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We know you don’t need another carbon copy of Mashable’s “Heartbleed Hit List,” so we’re not going to give it to you, don’t worry. But there are still certainly some things that should be gleaned from this incident, and as arbiters of SEO truth, we’ll take it upon ourselves here at TrafficZoom to explain some of those next-step implications—and answer the question of “What do security breaches do to your SEO?”

Google took the biggest hit from Heartbleed, it seems, but they’ve applied a patch and told everybody to change their passwords. So everything’s good now, right?

Nope. At the end of the day, the ominous line remains in all of the Heartbleed-related articles: there’s really nothing users can do at this point except sit, wait, and see. But even before you can tell if you got hacked, knowing what someone might do with that information can be a great defense in anticipation of the worst.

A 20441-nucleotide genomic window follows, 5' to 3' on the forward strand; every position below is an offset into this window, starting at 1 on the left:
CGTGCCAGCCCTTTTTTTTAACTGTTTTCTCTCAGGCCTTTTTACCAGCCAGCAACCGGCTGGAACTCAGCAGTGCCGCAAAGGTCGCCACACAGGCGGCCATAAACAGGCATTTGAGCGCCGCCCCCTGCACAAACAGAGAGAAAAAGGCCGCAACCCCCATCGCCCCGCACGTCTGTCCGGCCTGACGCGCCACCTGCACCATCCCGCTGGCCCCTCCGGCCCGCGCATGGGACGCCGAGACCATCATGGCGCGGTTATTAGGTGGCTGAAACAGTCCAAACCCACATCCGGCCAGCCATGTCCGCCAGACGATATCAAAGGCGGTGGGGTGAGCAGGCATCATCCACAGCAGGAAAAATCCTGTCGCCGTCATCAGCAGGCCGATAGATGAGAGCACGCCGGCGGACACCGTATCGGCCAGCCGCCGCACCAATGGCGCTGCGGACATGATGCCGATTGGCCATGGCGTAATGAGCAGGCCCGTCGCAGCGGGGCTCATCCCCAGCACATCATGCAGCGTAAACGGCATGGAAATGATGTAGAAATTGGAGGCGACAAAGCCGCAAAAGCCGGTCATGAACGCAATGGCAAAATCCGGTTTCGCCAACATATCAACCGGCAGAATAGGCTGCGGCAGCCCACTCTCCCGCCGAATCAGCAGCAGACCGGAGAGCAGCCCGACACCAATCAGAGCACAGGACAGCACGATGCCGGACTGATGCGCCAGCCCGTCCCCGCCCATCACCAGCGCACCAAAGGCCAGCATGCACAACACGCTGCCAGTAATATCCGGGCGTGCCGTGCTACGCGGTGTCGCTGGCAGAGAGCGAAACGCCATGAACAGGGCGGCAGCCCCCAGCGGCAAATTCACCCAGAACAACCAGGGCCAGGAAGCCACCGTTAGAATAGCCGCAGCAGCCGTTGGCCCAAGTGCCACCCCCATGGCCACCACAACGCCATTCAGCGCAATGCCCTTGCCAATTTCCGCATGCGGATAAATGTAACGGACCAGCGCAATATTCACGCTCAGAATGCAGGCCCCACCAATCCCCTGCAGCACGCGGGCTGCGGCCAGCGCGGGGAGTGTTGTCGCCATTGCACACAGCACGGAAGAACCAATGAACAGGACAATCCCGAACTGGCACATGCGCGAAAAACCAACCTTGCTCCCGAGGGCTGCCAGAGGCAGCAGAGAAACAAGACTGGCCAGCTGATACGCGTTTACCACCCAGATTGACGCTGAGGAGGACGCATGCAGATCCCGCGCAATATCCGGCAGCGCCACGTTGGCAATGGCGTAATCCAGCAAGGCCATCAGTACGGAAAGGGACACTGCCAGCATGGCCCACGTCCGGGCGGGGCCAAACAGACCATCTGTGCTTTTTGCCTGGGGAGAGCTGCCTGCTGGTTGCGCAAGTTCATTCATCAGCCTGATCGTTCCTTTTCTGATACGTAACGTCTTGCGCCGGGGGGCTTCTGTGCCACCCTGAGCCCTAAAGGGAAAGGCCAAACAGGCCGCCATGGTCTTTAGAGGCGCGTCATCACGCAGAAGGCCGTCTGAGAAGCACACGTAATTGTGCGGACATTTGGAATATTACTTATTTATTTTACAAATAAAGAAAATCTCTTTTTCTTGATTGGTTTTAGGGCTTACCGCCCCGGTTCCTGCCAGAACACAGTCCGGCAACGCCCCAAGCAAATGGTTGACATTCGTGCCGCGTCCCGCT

For those of us in the SEO business, there are at least a few things you should definitely be aware of.

Malware Hurts Rankings

There’s really not much more to it than that. Because the Heartbleed virus essentially allows a hacker to send up to 64KB from the server back to the client, it’s not hard to slip in a Malware virus undetected.

This malware virus, then later detected by Google’s index, will cause your site’s ranking to drop like a hot rock.

Check your site for malware, and get it fixed.

Spam Spam Spam

If for some reason, enterprising black-hat SEO champions decide to hack into users with a bug like Heartbeat, your email accounts could be used for a simple purpose: spamming links.

All of a sudden, your credible email address is posting links on everyone and your mother’s comment sections, promoting a blog or site that you’ve never even heard of.

Don’t let people use your name for bad backlinks.

Jetpack: Automated or Overridden?

While Jetpack is an incredibly useful application for automated blog posting, its major flaw can have serious drawbacks for SEO.

A hacker can pretty easily bypass access on your Jetpack account, and begin posting blogs that bump up their PageRank. And they probably don’t care to adhere to your guest posting guidelines, either.

So doomsday theories aside about what Heartbleed can do to your online presence, it’s good to be equipped with some actionable next steps. Hopefully these can be that for you, and help you to protect what matters most: your standings on Google.